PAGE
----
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Friday, September 22, 2023
Noël Kokou Tadégnon
SOKODE, Central Togo, Jun 19 2007 (IPS) - Civil society organisations in Togo have welcomed the sentences handed down to five child traffickers last week. The trials marked the first application of a law adopted in August 2005 against the trafficking of children.
“The most important thing for us is the strong message that the government wants to send to traffickers, which is tell them that impunity is no longer acceptable in the face of this phenomenon (trafficking) in Togo,” said Cléophas Mally, an official at WAO-Afrique.
This non-governmental organisation (NGO), based in the capital of Lomé, was initially the African chapter of the World Association for Orphans, a Belgian NGO – but has since become autonomous.
“Since the adoption of this law there has not been a trial, which meant that people were still tempted by trafficking; but these trials will enable them to understand that the law exists and will be applied to everyone,” noted Délali Kpéglo of the Plan Togo NGO, also based in Lomé.
Children themselves had something to say.
“We can only rejoice (about these verdicts) and we will continue…to fight so that this (trafficking) ends in our country and everywhere else,” said Sylvain Anson-Anoumah, 12, who belongs to a children’s rights association – Club Espérance (Club Hope) – based in Sokodé.
Four of the five traffickers were tried by a court in the northern town of Kara.
Soulé Lamania was sentenced to a fixed-term imprisonment of 18 months for having taken five children to Nigeria, while Anaheri Kasso was sentenced to 12 months in prison (five suspended) and a fine of about 2,000 dollars for trafficking three children.
Yamba Kodjo was ordered to pay some 600 dollars for having taken the children of his sister to Nigeria, after having said that he was transporting them to a village. This money will be used to repatriate the children.
The fourth trafficker tried in Kara, Pascal Bayobda, was found guilty of rape and of procuring a 14-year-old – and received a suspended, 12-month jail term.
Simultaneously, a court in Sokodé found Issa Ousoumanou Oukenini guilty of trafficking five children to Nigeria – and sentenced him to fixed imprisonment of two years.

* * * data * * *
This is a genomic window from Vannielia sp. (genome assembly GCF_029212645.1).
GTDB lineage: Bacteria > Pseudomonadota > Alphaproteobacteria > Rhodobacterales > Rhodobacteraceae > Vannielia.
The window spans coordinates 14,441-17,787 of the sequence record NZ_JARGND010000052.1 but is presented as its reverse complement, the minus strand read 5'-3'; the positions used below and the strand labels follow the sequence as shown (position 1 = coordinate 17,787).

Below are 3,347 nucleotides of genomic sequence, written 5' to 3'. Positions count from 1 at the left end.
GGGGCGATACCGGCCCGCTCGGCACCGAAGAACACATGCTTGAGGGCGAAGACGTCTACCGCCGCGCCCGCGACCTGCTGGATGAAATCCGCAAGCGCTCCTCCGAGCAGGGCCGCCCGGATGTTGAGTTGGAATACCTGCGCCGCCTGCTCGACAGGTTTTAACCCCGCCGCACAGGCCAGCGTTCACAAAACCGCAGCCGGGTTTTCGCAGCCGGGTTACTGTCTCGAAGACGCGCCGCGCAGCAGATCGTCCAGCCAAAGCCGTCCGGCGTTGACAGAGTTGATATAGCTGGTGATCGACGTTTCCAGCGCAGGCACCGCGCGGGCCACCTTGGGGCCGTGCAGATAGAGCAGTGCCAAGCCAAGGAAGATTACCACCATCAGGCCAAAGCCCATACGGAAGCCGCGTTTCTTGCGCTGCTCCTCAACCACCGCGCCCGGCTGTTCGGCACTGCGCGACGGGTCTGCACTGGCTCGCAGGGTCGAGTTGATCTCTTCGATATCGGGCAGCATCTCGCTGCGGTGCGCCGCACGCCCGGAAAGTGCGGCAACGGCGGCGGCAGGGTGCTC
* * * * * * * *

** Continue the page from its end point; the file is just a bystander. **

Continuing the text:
Under the ‘United Nations Protocol to Prevent, Suppress and Punish the Trafficking of Persons’, trafficking is viewed as encompassing a broad range of activities that result in people being used “for an improper purpose”, such as forced labour and sexual exploitation. (The protocol was adopted by the United Nations General Assembly in 2000.)
The United Nations Children’s Fund notes that over a million children are thought to be trafficked globally each year.
Thousands of these cases occur in West Africa, where children are trafficked within their countries or to neighbouring states – girls often to work as domestics, and boys as agricultural labourers.
“They are recruited on false promises of education, professional training and paid employment,” notes the New York-based Human Right Watch in a 2003 report titled ‘Borderline Slavery: Child Trafficking in Togo’.
Children may find themselves “ordered into hazardous, exploitive labor; subjected to physical and mental abuse by their employers; and, if they escape or are released, denied the protections necessary to reintegrate them into society.”
Widespread poverty paves the way for trafficking, making parents and children alike susceptible to the promises of traffickers.
“He came to see me to tell me that he would help my child to become something…and this is the reason why I entrusted my son to him,” the father of a trafficked child told IPS. It required the arrest of the trafficker for this man to become aware of the consequences of his action.
A 2005 report from Plan Togo notes that almost one in eight Togolese children is sent to work far from home.
Under the 2005 law, those responsible for the trafficking of children and their accomplices may receive prison sentences of a month to five years, and fines of 1,000 to 20,000 dollars.
The law has also tightened up on the departure of children from Togo. Special authorisation from a court is now required to take a child who not accompanied by its parents or guardian out of the country.
For several years now, “comités de vigilance” (vigilance committees) have been put in place to raise awareness of the dangers of trafficking and, according to Human Rights Watch, keep track of children likely to be targeted and the traffickers themselves.
The problem of trafficking was also highlighted Jun. 16 during the Day of the African Child, as it formed the central issue the commemorative day this year.
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